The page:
I’m also pleased because it’s a book my daughter can read that gives her someone to look up to and identify with in a positive manner. Katniss Everdeen is brave, loyal, smart, self-reliant and inventive. She’s also a disaster at personal relationships and is tone deaf to the politics of any situation. In other words, she’s human. She’s also a terrific, tortured main character. For a Buffy the Vampire Slayer fan like me, I know these sorts of heroines are rare and am left wishing each of the three books in the Hunger series was about 200 pages longer. And though her love relationships tend to be complicated, Katniss isn’t stuck making a choice between two boys who aren’t good for her. On the contrary, both are solid citizens and love her completely, which helps make the choice even more difficult.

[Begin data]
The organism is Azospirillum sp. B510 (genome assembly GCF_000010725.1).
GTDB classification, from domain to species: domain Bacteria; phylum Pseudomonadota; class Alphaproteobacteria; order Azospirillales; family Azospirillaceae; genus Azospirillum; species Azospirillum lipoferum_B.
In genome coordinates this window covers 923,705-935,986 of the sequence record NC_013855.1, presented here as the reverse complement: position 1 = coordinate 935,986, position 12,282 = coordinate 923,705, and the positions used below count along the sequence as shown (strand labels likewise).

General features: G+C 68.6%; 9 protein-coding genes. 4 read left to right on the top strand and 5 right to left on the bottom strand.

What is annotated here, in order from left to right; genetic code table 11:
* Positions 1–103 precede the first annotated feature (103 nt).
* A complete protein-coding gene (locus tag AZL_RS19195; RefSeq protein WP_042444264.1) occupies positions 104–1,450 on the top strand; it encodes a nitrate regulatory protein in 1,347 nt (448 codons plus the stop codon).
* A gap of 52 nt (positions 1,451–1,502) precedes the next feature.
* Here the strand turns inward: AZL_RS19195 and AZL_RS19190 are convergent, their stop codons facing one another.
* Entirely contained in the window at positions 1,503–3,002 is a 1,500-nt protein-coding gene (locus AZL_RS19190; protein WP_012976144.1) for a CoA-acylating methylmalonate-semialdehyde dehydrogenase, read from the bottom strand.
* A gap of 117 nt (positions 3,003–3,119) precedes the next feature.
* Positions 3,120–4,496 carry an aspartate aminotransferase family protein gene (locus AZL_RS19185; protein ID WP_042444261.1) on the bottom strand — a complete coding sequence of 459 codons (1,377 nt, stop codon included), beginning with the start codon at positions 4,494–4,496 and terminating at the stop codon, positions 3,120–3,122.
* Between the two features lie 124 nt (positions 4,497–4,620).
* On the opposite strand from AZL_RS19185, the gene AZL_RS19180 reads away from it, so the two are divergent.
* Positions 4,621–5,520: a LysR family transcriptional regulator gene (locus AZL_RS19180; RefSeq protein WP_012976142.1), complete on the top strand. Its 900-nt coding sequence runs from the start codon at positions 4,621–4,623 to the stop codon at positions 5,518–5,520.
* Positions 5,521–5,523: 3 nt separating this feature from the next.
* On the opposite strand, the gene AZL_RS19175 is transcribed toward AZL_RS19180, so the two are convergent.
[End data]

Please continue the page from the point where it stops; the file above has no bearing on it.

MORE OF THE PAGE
The type of character that seems all too common – and I hope my daughter will avoid showering her affection upon – is exemplified by Bella Swan. She gives up all of herself for someone who is cold, distant and bloodsucking. Her other choice is a shape-changer that, on a bad day, would eat her alive and pick his teeth with her bones. Bella sacrifices her life, although she’s reborn as a vampire, for Edward. Her adoration is blind and stupid. Her actions are foolish and usually with little thought for anyone but her and her undead lover. Her life is Edward’s, not her own, and by her choice. It’s not how I want my little girl to think about her relationships with boys, and I’m not sure why everyone seems to think it’s so romantic in the Twilight series. On the contrary, it’s pathetic.

Thanks, but no thanks. I’ll stick with Katniss, and encourage my daughter to do the same.